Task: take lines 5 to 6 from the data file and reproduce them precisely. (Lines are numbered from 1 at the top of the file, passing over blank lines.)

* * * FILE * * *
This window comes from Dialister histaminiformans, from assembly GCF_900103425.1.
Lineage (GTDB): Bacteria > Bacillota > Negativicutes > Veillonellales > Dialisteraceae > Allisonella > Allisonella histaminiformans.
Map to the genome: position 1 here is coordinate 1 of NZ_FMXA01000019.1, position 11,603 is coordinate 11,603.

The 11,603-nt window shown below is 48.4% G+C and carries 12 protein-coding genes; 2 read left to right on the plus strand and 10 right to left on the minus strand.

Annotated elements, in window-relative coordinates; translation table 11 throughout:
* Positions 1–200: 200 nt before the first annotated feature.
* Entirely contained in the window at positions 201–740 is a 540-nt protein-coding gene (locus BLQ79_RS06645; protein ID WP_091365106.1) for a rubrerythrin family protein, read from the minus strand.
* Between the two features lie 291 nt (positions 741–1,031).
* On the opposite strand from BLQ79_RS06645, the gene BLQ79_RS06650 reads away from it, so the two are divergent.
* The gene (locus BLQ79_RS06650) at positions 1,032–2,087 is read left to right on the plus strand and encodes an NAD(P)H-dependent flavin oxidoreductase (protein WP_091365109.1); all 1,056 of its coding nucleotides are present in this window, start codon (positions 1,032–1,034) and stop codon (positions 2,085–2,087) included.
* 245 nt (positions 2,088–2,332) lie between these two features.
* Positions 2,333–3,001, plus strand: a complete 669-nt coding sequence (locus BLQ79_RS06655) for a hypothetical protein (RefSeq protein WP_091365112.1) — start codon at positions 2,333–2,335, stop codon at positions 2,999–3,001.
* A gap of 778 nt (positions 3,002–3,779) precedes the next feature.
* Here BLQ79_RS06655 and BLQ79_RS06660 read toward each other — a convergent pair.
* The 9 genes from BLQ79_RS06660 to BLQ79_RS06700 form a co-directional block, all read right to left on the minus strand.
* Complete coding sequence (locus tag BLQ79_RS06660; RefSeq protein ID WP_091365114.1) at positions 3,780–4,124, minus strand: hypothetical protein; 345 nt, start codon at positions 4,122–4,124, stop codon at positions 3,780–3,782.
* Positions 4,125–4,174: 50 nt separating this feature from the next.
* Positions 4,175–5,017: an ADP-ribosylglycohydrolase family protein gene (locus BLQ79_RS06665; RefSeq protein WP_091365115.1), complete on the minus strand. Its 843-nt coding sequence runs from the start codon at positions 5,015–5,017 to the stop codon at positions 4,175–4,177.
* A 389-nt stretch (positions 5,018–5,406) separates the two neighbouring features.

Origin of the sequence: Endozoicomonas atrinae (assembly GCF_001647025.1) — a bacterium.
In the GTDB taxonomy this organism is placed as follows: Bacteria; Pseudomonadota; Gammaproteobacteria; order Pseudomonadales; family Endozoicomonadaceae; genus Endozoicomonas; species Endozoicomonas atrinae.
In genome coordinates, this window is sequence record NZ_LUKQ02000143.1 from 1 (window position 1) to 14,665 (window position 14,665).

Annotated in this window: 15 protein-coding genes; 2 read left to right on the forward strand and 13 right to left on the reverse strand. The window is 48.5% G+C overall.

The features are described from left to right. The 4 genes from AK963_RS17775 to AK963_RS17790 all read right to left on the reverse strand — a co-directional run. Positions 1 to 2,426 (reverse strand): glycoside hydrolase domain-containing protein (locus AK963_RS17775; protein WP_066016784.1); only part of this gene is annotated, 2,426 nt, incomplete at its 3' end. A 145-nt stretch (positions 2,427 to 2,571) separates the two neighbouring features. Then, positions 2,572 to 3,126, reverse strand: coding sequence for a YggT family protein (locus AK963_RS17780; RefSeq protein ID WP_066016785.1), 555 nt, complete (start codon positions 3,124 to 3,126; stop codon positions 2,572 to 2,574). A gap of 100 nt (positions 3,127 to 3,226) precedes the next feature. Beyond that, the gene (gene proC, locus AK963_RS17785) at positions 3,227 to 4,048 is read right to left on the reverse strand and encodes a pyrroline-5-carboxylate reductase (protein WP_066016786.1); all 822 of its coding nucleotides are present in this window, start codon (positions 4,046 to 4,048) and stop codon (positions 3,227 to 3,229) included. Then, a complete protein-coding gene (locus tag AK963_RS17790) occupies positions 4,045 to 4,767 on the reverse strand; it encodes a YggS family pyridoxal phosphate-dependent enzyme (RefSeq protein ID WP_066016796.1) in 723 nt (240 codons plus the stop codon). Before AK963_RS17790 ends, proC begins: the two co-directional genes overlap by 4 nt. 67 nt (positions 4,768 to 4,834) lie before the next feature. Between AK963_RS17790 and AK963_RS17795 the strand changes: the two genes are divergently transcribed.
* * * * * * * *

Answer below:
Annotated elements, in window-relative coordinates; translation table 11 throughout:
* Positions 1–200: 200 nt before the first annotated feature.